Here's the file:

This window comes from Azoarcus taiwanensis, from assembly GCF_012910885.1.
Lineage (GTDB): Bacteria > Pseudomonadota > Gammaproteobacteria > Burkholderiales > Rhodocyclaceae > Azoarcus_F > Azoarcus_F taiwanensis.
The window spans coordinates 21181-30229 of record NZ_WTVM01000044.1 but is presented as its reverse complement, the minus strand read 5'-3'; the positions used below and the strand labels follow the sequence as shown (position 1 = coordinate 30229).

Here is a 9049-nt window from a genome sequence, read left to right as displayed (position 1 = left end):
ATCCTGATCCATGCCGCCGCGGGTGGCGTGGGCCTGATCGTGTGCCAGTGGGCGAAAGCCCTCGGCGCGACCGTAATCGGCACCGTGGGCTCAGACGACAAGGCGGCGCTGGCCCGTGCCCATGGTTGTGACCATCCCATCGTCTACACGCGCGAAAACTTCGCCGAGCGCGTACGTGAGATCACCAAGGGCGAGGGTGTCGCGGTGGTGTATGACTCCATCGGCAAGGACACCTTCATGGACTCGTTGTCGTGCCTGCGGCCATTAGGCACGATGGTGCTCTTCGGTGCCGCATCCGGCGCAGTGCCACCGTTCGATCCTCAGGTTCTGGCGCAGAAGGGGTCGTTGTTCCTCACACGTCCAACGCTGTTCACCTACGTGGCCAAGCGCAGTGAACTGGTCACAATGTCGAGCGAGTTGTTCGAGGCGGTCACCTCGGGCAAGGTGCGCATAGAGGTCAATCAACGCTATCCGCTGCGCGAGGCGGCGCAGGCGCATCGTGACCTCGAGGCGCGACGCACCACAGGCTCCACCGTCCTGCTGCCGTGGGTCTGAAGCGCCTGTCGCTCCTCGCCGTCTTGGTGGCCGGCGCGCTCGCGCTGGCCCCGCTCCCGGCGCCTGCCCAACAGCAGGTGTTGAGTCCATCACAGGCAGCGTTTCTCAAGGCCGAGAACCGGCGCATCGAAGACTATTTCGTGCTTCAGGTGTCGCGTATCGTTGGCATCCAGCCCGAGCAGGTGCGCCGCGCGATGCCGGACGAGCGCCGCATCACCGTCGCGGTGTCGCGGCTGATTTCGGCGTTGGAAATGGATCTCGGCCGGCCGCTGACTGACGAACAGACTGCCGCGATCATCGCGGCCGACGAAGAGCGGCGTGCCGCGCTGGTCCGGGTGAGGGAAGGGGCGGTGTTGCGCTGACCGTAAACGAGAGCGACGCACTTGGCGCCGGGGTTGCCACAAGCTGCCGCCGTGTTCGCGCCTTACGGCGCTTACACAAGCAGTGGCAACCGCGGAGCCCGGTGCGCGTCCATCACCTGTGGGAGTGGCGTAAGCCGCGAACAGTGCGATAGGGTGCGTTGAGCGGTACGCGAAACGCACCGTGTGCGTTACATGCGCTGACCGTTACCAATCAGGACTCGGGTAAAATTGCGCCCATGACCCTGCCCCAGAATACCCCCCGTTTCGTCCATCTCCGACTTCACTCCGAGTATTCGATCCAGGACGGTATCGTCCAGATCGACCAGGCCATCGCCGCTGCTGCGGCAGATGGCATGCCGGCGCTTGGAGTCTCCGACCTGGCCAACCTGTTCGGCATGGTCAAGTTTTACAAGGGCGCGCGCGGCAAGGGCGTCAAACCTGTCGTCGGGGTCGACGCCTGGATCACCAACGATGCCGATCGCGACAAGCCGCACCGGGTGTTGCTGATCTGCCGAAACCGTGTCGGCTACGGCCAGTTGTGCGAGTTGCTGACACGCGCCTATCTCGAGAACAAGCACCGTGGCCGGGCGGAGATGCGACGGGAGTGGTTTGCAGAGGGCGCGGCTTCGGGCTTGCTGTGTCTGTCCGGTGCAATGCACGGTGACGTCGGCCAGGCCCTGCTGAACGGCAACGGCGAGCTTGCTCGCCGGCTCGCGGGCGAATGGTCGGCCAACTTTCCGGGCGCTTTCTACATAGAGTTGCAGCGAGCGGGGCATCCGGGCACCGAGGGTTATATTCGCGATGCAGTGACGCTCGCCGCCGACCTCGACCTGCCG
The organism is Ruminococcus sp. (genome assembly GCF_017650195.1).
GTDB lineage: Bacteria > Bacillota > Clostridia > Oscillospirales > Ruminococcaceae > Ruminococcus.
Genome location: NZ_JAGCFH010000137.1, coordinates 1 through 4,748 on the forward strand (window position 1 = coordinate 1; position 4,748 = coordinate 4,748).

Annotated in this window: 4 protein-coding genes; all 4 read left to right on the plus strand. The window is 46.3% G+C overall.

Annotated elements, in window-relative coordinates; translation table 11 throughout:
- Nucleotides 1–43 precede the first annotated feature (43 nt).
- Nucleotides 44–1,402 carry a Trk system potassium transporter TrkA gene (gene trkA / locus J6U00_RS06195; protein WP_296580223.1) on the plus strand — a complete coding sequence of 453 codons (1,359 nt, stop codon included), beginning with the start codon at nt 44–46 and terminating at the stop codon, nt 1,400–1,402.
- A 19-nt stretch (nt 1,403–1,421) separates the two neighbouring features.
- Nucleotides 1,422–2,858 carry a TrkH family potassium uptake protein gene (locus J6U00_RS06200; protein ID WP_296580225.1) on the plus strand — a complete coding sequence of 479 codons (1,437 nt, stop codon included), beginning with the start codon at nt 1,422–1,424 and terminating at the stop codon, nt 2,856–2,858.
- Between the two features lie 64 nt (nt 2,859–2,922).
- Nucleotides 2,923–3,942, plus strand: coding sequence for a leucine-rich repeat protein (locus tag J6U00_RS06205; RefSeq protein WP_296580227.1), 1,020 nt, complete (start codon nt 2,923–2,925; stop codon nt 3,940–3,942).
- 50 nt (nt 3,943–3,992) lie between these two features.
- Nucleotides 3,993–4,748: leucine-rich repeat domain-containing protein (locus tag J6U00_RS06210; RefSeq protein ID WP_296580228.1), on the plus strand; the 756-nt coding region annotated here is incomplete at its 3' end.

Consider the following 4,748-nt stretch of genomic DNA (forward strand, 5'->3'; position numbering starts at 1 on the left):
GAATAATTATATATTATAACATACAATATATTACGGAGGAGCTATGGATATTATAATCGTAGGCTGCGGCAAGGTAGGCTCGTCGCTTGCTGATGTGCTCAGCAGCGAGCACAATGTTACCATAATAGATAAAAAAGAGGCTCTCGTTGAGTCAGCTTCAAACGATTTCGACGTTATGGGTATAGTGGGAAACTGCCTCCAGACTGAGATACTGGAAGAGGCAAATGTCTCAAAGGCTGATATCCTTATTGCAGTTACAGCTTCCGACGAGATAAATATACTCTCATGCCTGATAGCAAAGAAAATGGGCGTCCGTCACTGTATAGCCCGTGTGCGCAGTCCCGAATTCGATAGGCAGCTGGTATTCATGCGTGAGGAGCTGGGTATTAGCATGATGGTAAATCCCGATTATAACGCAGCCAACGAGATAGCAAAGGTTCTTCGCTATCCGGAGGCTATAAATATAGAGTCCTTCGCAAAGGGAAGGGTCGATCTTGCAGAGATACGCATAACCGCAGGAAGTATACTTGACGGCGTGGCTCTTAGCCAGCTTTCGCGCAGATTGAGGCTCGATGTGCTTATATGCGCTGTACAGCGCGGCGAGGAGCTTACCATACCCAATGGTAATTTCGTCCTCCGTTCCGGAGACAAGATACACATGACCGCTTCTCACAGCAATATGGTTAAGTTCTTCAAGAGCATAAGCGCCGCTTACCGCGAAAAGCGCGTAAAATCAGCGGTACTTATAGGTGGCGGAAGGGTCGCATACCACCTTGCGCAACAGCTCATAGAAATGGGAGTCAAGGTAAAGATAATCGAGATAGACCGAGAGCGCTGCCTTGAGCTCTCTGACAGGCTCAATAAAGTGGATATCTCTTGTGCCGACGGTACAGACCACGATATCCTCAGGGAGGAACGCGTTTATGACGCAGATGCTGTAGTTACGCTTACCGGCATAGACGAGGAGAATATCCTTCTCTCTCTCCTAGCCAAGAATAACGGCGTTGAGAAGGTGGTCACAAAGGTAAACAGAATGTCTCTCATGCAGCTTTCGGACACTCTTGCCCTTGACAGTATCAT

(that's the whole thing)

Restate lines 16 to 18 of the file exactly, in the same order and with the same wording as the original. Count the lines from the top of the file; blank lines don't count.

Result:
- Nucleotides 2,923–3,942, plus strand: coding sequence for a leucine-rich repeat protein (locus tag J6U00_RS06205; RefSeq protein WP_296580227.1), 1,020 nt, complete (start codon nt 2,923–2,925; stop codon nt 3,940–3,942).
- 50 nt (nt 3,943–3,992) lie between these two features.
- Nucleotides 3,993–4,748: leucine-rich repeat domain-containing protein (locus tag J6U00_RS06210; RefSeq protein ID WP_296580228.1), on the plus strand; the 756-nt coding region annotated here is incomplete at its 3' end.